Tuesday, April 13, 2010

Interview with punk poet Annie McGann

Finally, we have an official date of book launch: April 30th, of this year. Very soon now, I will send the file to the printer and then I will have several boxes of lovely, fresh, spanking new books to share and sell. 

While you wait for the actual book, here is the newest interview in the Punk Rock Saved My Ass series, this time with London based poet, Annie McGann. You can read her poem, "We meant it man" in the anthology, and see more of her work on her MySpace page.

How do you personally define punk?

I don't. I do go camping with Edward Tudor Pole every year though, does that count?

What is NOT punk?

These questions are not punk. 

What punk song/band changed your life, and how?

We didn't seriously listen to punk bands because we were punk bands. Well, we liked The Clash but mostly we listened to reggae - then American music - Iggy, Talking Heads and Patti Smith. Fame was completely despised. No stars. No celebrities. I liked Iggy Pop and Prince Fari best. And the Slits. We often stole or borrowed their boyfriends. No punk somg or band changed my life though. Punk wasn't something you consumed. You couldn't go out and buy it. That was the point! Now kids can just go to the mall and buy their youth cult of choice off the shelf. (Did you see that episode of South Park where the Goths get pissed off with the new Vampire kids and burn the shop down?)  I heard God Save the Queen when I was 18 in 1977 and it seemed really fast but we thought the lyrics were amusing. My favourite song of theirs was Bodies but that was because Lydon's lyrics were so comical. We weren't anarchist either - that was a pose - Lydon said he was because it fitted in with his persona and rhyme scheme. We were political, anti right wing -  anti fascist - Thatcher got in on my 21st birthday. That makes you politically active.  I went out with a guy who was in Derek Jarman's film Jubiilee - I am still close friends with the guy now. I suppose he introduced me to 'punk' but mostly he was into Hank Williams (LOL Sorry. He'd hate me calling him a guy too. LOL).  He caused havoc in a restaurant we were in the other day because the young waiter kept calling us 'guys'. Once a punk always a punk.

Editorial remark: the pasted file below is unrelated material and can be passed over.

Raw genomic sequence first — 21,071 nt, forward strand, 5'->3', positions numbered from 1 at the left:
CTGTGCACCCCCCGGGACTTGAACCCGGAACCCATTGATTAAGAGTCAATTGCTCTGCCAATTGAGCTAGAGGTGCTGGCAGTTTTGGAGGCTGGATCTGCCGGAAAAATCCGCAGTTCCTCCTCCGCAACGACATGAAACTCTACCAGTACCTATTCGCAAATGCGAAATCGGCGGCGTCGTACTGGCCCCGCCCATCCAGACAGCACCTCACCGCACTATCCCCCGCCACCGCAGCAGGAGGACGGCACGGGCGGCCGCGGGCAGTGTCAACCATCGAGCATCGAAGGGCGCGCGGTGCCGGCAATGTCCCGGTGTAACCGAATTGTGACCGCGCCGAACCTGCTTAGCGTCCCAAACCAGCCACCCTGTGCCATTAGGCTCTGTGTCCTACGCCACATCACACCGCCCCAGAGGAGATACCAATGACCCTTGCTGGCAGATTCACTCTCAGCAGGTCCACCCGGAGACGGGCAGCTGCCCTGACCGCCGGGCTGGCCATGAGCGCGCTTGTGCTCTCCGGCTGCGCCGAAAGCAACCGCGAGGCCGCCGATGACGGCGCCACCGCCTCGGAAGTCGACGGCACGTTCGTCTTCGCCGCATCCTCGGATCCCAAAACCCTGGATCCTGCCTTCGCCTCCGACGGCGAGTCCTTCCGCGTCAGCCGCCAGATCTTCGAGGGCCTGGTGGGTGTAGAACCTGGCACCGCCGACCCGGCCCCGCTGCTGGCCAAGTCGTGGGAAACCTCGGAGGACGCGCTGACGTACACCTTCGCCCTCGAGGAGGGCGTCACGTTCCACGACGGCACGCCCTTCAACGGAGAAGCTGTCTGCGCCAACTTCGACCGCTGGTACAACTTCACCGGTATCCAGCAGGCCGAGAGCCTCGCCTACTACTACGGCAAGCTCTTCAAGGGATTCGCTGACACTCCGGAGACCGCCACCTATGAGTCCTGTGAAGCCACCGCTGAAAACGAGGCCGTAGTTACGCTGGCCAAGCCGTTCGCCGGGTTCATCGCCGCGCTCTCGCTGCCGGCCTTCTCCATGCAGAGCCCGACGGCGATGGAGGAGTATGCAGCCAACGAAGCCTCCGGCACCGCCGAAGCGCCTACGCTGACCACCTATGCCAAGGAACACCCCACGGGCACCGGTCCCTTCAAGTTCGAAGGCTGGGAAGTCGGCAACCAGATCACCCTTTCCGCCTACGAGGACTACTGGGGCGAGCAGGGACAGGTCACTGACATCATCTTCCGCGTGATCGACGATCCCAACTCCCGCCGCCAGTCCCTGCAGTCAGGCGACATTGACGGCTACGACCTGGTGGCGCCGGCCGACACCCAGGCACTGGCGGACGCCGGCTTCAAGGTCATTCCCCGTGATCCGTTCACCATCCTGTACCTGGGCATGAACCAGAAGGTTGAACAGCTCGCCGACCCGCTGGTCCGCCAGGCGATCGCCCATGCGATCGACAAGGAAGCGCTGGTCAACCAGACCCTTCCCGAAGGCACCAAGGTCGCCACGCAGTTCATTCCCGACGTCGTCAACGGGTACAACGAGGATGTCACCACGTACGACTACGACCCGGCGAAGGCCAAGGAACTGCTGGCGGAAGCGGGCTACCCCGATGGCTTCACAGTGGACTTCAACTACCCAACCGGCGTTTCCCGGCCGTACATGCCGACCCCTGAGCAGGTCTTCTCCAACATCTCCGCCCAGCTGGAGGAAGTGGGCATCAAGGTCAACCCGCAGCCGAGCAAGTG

What has punk taught you about yourself and your life?

I am still close to my old contingent and we are growing old together. We've all been meeting up lately because we've all been turning 50. Most of them are still in bands. Now and then one of us dies but considering how much drugs we took we are all rather well. Punk isn't something I could isolate from the rest of my life. Punk isn't an outside thing. You either is or you isn't. We did feel superior in our way but then I think all young people do don't they. Every generation thinks they invented sex and drugs and music. We didn't think we invented it because we were following in the footsteps of the mods and the flappers :-)  I was based in central London though - if you were a kid in the countryside I suppose it would be different.  I left the west end in the end because the squats got taken over by fascist skinheads and they cramped everyone's lifestyle. Personally I was sick of drugs and the constant threat of violence so I got out.

What surprised you about the punk scene?

The first punks I saw were in Birmingham in the foyer of the theatre I worked in. It wss 1977. They had come to see Bob Marley play in a small hall next door. I was surprised at how they got their hair to stick up and quizzed them. They used the blocks of goo that they made coca cola out of in bars. It was before hair gel. Hair spray wasn't strong enough. Some people used liquid soap. It was a disaster if it rained :-)  

 If a person is interested in learning more about punk/DIY, what would you suggest they do?

Try and be born before 1963 or buy me a drink and I'll tell you my embarressing Joe Strummer story.

1 comment:

Désirée said...

Congratulations to your book!